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Skipjack And Bigeye Catch Levels Falling Sharply In The EPO

Strongly declining bigeye will be high on the agenda of the upcoming IATTC meeting which will be held from 8 to 12th of June in la Jolla, California, USA.  Even though no conservation measure for bigeye tuna has been taken into action since 2007 in the Eastern Pacific Ocean (EPO), catches on the species were down by 36% in the beginning of this year, when compared to 2008.

The Inter-American Tropical Tuna Comission (IATTC), the organization responsible for managing tuna stocks in the area, released the catch figures for the period of January 1st and May 3rd 2009.



Overall combined catches of all tuna species decreased 16%, compared to the same period last year.

Bigeye catches accounted for 16.347 M/T, just 8% of total catches – 197.837 M/T. The quantity caught by May of 2008 represented already 42% of the yearly harvest of bigeye tuna.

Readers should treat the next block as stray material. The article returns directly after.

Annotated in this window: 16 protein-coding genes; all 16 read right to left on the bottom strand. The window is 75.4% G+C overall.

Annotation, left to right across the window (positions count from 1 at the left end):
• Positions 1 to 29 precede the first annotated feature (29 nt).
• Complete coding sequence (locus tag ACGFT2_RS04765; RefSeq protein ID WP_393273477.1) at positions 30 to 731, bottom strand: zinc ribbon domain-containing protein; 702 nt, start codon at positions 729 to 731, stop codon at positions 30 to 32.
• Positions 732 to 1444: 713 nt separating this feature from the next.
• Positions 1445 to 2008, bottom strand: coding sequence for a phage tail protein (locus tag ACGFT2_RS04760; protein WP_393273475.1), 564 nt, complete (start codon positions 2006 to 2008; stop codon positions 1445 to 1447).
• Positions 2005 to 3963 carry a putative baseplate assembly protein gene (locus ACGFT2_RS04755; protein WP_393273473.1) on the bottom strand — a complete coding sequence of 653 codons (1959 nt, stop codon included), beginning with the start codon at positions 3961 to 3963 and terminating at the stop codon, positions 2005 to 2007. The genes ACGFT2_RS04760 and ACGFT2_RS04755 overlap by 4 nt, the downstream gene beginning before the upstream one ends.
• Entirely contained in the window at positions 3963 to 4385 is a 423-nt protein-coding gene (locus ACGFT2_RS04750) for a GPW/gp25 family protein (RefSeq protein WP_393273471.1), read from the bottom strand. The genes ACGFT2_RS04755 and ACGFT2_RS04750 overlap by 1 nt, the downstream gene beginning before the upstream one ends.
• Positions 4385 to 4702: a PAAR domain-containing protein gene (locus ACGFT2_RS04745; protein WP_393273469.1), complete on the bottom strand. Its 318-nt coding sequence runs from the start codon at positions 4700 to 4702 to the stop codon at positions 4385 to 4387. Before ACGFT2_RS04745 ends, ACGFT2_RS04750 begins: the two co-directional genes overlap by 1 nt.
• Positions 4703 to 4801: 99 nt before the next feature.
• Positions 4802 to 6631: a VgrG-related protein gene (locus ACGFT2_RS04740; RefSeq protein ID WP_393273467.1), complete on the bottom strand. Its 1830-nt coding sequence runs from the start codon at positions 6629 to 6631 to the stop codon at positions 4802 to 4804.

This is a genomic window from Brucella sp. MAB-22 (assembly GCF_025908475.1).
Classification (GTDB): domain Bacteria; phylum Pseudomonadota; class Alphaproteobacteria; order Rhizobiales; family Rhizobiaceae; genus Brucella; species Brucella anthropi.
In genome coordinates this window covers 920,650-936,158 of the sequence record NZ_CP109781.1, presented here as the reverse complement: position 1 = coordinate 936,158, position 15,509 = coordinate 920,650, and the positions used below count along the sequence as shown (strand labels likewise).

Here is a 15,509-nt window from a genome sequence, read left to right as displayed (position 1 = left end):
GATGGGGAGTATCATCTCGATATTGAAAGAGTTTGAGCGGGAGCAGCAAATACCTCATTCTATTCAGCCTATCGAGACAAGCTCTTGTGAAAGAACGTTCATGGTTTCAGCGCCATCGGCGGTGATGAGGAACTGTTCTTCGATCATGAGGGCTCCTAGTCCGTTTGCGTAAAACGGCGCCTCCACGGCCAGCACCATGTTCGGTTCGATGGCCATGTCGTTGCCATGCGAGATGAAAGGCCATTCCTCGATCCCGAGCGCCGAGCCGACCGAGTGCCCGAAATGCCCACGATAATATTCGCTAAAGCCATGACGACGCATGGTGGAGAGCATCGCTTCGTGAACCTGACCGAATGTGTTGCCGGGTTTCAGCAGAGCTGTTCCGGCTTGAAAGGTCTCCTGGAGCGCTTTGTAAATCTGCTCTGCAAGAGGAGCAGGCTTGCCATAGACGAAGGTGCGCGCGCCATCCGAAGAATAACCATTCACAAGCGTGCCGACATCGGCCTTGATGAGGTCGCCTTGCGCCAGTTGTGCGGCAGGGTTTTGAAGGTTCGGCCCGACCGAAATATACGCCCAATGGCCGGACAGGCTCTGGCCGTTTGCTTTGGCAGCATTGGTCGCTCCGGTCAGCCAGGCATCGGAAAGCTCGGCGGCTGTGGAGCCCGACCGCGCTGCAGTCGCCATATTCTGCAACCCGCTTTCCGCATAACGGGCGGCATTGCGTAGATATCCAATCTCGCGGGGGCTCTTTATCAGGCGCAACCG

With no signs of the recovery of the bigeye stocks, conservational organizations are urging IATTC to enact meaningful measures consistent with its own scientific staff’s advices in order to help bigeye stocks in the EPO come back to healthy levels.  

Ecuador and Panama are the main nations targeting the species.

Skipjack catches are also dramatically lower over the first quarter of this year to:  92.175 M/T, 31% less than last year’s, mostly caught by Ecuador.

The only major tuna species which had its EPO landings increased was yellowfin with 88.289 M/T, purse seiners caught 16% more of which 52% was landed by those flying the Mexican flag.